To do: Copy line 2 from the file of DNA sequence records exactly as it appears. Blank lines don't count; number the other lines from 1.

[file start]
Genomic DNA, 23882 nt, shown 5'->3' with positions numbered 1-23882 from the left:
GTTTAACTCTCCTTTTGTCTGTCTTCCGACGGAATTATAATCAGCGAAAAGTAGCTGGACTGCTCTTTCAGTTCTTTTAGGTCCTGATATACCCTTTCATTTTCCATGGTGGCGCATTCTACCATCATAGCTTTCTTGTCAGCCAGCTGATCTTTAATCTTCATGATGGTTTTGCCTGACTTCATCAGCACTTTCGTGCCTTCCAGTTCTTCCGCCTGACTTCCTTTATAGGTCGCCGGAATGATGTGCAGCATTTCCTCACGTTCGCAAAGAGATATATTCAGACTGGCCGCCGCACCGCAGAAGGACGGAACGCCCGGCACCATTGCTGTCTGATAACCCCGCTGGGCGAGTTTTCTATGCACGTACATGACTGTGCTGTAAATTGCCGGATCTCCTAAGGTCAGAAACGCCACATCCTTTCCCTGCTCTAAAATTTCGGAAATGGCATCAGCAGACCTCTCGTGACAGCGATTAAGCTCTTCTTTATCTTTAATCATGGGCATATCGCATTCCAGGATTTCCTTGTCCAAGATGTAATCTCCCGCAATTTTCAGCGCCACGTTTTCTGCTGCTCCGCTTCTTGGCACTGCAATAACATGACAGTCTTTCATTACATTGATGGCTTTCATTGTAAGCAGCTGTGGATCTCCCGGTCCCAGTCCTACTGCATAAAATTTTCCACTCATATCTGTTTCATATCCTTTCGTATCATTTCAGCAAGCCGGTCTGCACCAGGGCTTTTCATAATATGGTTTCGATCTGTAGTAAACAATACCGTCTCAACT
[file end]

GTTTAACTCTCCTTTTGTCTGTCTTCCGACGGAATTATAATCAGCGAAAAGTAGCTGGACTGCTCTTTCAGTTCTTTTAGGTCCTGATATACCCTTTCATTTTCCATGGTGGCGCATTCTACCATCATAGCTTTCTTGTCAGCCAGCTGATCTTTAATCTTCATGATGGTTTTGCCTGACTTCATCAGCACTTTCGTGCCTTCCAGTTCTTCCGCCTGACTTCCTTTATAGGTCGCCGGAATGATGTGCAGCATTTCCTCACGTTCGCAAAGAGATATATTCAGACTGGCCGCCGCACCGCAGAAGGACGGAACGCCCGGCACCATTGCTGTCTGATAACCCCGCTGGGCGAGTTTTCTATGCACGTACATGACTGTGCTGTAAATTGCCGGATCTCCTAAGGTCAGAAACGCCACATCCTTTCCCTGCTCTAAAATTTCGGAAATGGCATCAGCAGACCTCTCGTGACAGCGATTAAGCTCTTCTTTATCTTTAATCATGGGCATATCGCATTCCAGGATTTCCTTGTCCAAGATGTAATCTCCCGCAATTTTCAGCGCCACGTTTTCTGCTGCTCCGCTTCTTGGCACTGCAATAACATGACAGTCTTTCATTACATTGATGGCTTTCATTGTAAGCAGCTGTGGATCTCCCGGTCCCAGTCCTACTGCATAAAATTTTCCACTCATATCTGTTTCATATCCTTTCGTATCATTTCAGCAAGCCGGTCTGCACCAGGGCTTTTCATAATATGGTTTCGATCTGTAGTAAACAATACCGTCTCAACT